- Optimize Meta Tags: As short snippets of text describe your page’s content, meta tags do not have a huge impact when it comes to SEO, but are in fact essential for convincing potential consumers to click through to your website. Make sure you know your four types of meta tags (Title Tag, Meta Keywords Attribute, Meta Description Attribute and Meta Robots Attribute), keep the length to around 155 characters and write compelling copy.
“Off-page” SEO refers to the body of techniques (often associated with linking) that can be used to improve upon the position of your website in search engine results. It essentially tells Google what others think about your page. Some potential tactics include:
- Build Audiences with Social Media: The future of link building is social. The priority of Google is to prove quality and relevant content to search engine users. Typically, the best quality content is the content that is shared at a high frequency. Make sure to focus on creating compelling profiles with quality community engagement. Social bookmarking is also a great technique as a bookmarked page sends more quality signals to search engines that your content is top notch.
- Create Linkable Assets: Sharable value in the form of “linkable assets” means free tools or premium content (i.e., white papers) that people love to share with their communities. These types of value driven assets can establish a stronger online presence for your brand and business and can even help facilitate collaboration with industry leaders via “influencer features.” Some potential outputs include visual media, how-to guides and tools/apps.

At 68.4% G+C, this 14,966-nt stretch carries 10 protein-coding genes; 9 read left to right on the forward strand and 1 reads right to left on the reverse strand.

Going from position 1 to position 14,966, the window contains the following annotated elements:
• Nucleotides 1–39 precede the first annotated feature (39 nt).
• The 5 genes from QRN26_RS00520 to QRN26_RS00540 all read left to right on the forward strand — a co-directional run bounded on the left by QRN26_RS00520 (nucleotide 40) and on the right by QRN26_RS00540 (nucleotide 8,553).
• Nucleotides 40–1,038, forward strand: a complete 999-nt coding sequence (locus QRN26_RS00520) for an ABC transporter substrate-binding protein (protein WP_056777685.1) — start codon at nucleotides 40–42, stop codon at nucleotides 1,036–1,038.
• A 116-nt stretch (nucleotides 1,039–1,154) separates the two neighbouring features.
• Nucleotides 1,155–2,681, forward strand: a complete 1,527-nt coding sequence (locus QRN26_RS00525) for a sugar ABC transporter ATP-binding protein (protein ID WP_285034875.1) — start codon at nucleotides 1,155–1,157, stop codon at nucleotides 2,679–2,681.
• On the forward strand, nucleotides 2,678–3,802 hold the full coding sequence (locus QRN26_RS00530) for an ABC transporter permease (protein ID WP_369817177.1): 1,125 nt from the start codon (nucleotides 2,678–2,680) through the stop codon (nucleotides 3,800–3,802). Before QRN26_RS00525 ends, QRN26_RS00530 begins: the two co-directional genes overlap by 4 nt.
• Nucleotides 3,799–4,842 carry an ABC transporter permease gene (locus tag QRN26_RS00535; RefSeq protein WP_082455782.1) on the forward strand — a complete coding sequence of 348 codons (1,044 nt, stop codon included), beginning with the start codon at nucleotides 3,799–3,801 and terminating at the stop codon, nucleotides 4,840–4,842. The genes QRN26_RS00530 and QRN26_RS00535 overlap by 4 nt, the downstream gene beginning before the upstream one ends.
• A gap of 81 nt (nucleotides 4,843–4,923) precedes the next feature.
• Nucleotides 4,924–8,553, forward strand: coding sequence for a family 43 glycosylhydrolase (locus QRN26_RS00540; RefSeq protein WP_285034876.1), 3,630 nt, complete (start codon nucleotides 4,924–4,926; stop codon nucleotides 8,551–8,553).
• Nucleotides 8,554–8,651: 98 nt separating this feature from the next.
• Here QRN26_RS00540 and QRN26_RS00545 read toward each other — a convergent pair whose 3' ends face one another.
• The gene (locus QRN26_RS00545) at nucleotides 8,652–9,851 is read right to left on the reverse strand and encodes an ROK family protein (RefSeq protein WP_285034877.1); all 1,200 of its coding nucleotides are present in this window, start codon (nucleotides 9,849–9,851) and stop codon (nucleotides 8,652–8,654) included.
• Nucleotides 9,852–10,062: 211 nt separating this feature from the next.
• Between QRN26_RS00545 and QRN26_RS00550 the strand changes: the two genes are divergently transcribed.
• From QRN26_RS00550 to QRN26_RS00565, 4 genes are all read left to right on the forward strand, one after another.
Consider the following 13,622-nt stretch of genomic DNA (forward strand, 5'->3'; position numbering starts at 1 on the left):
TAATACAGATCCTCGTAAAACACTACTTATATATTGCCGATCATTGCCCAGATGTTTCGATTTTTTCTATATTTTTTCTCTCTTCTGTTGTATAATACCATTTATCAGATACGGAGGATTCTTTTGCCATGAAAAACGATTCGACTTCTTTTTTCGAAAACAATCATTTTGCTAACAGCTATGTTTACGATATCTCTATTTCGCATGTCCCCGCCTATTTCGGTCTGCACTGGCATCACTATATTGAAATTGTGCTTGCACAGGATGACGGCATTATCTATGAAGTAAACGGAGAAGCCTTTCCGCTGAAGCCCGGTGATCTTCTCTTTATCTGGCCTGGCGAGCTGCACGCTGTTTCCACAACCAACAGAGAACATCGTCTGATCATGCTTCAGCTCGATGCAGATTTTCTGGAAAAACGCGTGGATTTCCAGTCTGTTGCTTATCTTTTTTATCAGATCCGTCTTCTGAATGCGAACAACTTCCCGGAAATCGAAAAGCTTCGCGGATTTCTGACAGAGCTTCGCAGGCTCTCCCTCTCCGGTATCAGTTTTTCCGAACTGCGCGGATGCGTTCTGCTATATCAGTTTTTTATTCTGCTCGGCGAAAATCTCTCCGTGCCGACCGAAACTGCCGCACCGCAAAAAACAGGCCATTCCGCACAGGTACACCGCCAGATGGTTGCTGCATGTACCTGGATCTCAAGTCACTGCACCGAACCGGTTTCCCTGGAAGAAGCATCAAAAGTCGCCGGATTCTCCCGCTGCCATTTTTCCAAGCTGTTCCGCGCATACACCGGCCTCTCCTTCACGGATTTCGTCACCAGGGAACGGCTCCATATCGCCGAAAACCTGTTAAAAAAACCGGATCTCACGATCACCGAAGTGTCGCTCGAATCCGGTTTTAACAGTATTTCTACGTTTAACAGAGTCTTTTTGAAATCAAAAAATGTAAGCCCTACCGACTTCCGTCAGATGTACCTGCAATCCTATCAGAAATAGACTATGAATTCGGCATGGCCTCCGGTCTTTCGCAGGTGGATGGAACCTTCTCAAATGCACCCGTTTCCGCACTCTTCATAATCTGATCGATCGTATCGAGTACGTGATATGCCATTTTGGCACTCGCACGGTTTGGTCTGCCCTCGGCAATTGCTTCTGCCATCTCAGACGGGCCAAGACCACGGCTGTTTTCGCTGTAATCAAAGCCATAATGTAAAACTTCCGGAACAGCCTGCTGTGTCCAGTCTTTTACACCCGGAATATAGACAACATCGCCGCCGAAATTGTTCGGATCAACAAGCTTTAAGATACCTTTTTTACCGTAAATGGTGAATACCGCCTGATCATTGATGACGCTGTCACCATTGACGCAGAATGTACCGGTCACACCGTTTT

- Use Guest Blogging: As one of the best methods for acquiring links from other highly ranked sites, guest blog posts create value driven and engaging content while incorporating a social community distinct from your own. This goes for whether your write one or put one on your own blog. It will help position you and your startup as thought leaders of the digital age and most influencers will offer an invaluable link back to your website.
Looking for more information on how to create organic search results and place potential customers in a position to find you? Check out these great resources below:
Best Practice #3 – Master Social Media
A common misconception in the digital age is that social media, on its own, has the power to solve the customer acquisition question that all startups face. A few tweets, a few posts and a few tags is all it takes to find you customers … so the myth goes. While it is an attractive theory for many young startups, it is not remotely close to accurate and it often leads to startup disappointment.
Social media excels as a singular (but very important) part of a comprehensive acquisition strategy. Its value lies in its ability to streamline consumer relationships through a mutual meeting of value. As the optimal way for businesses to truly acquire new/loyal consumers in the digital age is to understand and meet their unique preferences for value and the best way to accomplish this is to frequently use the social technology they hold dear.
According to a survey conducted by the Pew Research Center, over 52% of online adults use two or more social media platforms for their social networking needs. This high usage rate means social media platforms are not only unique in their ability to provide insightful data pertaining to customer acquisition and value preferences, but they can help startups avoids superficial statistics such as “number of followers.”
Some of the potential insights to monitor include:
- Content Relevancy: What you are posting and what is being shared. When content is relevant, you will likely see a wide spread share pattern develop. Attention to share patterns will allow you to alter products and services to fit target market value preferences, and in turn, acquire more consumers.